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Industry should refocus on developing technologies to deliver long-term value

By Linda Hsieh, Managing Editor

With funding being constrained across the industry due to the global oil downturn, investments in technologies that could deliver long-term value have suffered disproportionately, said David Blacklaw, Shell Global Drilling Automation Lead. “The bias has been toward projects which deliver short-term value. As a result, there’s probably a gap in the funnel of longer-term projects coming through,” Mr Blacklaw said. “Sooner or later, we’re going to need those new technologies to continue to drive performance improvements, efficiency gains and delivery of better wells.”

Mr Blacklaw is among several speakers scheduled to speak at a symposium being organized by the SPE Drilling Systems Automation Technical Section (DSATS). The event will be held in San Antonio, Texas, on 8 October, just before the 2017 SPE Annual Technical Conference & Exhibition. The half-day symposium, “Disruption to Deployment: Drilling Technologies for Automation and Prediction,” will focus on innovation as a driver of automation uptake and reduction of drilling uncertainty.

Although oil prices continue to stay within the “lower for longer” trend, Mr Blacklaw said he believes that the industry is increasingly recognizing the growing lag in the development of long-term projects. “I would speculate, based on my own observations, that we’re about to see a refocus on those projects,” he said. “Even at lower oil prices, we see some more stability, and it’s bringing a little bit of confidence to the industry, so I think we’re going to see a bit more focus on technologies that deliver value in the longer term.”

Certainly, any technology projects must make economic sense within the range of forecasts that companies are using to make their business decisions, but a focus solely on short-term value has diminishing returns. “If we want to do something materially different, then that will more likely involve some longer-term projects, and those are the ones that I think are going to have to be considered.”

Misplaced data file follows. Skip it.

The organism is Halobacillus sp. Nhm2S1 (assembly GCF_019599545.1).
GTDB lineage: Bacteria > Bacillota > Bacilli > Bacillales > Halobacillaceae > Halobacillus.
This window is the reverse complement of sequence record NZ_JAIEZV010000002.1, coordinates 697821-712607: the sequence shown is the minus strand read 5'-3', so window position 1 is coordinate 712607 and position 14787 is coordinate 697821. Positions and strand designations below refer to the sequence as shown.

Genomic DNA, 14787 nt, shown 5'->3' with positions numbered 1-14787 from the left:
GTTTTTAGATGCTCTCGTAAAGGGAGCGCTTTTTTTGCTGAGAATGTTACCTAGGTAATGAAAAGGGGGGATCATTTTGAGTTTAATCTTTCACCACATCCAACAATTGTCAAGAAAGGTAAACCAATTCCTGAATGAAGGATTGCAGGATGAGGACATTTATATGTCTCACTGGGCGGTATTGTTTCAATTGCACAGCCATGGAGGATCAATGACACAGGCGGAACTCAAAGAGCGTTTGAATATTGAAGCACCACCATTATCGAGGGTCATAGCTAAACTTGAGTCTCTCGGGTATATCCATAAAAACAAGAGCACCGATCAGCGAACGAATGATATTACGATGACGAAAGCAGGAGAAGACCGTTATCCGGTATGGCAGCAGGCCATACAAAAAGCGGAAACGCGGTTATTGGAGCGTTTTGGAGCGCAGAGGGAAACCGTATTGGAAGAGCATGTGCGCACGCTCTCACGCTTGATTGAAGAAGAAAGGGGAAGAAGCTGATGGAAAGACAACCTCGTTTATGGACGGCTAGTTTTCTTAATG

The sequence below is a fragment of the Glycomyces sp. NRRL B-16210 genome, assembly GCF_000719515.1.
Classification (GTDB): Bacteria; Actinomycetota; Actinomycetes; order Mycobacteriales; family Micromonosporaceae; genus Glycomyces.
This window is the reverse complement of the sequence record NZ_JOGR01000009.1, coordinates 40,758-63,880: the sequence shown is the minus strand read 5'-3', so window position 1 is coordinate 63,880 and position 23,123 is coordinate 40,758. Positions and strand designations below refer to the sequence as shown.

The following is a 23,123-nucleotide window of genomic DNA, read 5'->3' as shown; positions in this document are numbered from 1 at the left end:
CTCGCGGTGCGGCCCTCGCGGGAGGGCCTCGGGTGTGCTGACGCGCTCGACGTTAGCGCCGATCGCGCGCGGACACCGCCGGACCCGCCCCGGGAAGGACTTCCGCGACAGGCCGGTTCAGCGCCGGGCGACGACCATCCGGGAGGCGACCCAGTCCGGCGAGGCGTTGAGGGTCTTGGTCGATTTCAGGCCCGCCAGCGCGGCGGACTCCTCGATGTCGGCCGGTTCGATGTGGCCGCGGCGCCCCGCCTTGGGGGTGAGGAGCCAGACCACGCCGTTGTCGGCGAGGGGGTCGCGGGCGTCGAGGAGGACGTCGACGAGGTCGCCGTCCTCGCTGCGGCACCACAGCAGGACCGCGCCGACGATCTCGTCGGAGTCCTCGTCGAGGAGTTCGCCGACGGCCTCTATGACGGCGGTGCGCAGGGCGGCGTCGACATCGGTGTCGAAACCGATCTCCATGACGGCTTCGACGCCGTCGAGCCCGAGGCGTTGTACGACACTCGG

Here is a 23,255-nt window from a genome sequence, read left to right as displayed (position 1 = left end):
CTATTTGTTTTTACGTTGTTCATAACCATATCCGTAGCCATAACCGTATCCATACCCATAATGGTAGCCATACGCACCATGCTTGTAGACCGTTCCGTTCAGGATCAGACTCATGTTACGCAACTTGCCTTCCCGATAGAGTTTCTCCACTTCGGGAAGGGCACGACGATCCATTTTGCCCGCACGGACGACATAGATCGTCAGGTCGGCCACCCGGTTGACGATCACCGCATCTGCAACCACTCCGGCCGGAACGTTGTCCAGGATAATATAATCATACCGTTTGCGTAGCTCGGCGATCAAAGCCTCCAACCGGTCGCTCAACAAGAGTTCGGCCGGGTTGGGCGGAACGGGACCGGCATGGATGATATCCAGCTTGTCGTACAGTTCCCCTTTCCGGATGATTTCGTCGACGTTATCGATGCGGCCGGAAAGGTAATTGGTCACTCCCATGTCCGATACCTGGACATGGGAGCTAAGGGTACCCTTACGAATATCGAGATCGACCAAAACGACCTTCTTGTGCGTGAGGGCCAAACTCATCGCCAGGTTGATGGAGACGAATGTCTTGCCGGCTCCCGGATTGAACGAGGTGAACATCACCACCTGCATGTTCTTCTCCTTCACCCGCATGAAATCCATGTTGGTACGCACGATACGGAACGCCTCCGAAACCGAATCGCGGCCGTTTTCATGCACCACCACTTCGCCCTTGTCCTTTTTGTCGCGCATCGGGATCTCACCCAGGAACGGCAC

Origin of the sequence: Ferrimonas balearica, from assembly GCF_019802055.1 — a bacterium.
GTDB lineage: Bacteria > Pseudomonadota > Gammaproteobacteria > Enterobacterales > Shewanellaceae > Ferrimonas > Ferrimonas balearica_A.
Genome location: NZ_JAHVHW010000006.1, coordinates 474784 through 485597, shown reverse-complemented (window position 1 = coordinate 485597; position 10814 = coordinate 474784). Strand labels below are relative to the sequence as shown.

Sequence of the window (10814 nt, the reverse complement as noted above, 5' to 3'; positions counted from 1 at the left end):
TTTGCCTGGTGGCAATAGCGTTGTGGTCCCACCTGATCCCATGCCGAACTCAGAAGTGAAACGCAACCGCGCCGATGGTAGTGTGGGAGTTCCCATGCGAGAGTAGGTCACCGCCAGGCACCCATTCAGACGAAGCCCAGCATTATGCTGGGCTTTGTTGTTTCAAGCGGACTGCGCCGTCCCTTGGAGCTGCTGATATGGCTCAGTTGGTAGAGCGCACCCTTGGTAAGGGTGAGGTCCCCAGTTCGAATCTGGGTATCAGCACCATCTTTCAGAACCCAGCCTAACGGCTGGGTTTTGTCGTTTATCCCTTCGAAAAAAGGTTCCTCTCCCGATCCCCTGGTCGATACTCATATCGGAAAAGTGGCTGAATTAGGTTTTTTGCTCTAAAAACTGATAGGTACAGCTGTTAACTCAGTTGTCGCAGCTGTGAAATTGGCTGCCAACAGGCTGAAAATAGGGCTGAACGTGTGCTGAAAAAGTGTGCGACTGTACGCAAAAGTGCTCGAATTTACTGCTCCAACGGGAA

Looking specifically at technology development within his field of expertise – wells and drilling automation – Mr Blacklaw noted that there are still major challenges. First are challenges around standards and interoperability. Operators often struggle with getting sufficient support across their operations for any automation systems that are deployed, for example. That’s because an operator’s contracted rigs typically come from different contractors and were built with equipment from different vendors, and they rarely interface with any piece of new automation technology in the same way. To address this, “we’re licensing some of the technologies – the brain of the drilling automation system – to our vendors and partners,” Mr Blacklaw said. “We’re enabling them to implement the same intelligence, but they’ll take on the responsibility of those interfaces.”

This approach addresses the challenge for operators but not for vendors, however. “If a capability is proven to be valuable on one control system and you want to move it onto something else, then you’ve got to go through a process of figuring out interfaces and definitions of the various parameters.”

Data quality is another major challenge, he said. “If we’re basing our automation off of sensors that are miscalibrated or inaccurate, then you can’t expect to deliver optimum results.” Quality of sensors is less of a problem, he said, than issues such as how sensors are used, how often they’re calibrated, what standards are used to calibrate them, and how they’re validated or recertified. “I think the rig contractor probably has to take responsibility for the accuracy of data generated by rig equipment… but there will have to be some commercial incentives.”

For more information about the DSATS symposium or to register for the event, click here.

IADC is also developing the IADC Drilling Automation Roadmap Workshop, scheduled for 17-18 January 2018. This workshop will be the first roll-out to the industry of the Drilling Systems Automation Roadmap, an industry initiative launched in 2013. A draft report has been developed describing the future of drilling systems automation to 2025. Registration for this event can be completed online here.

 

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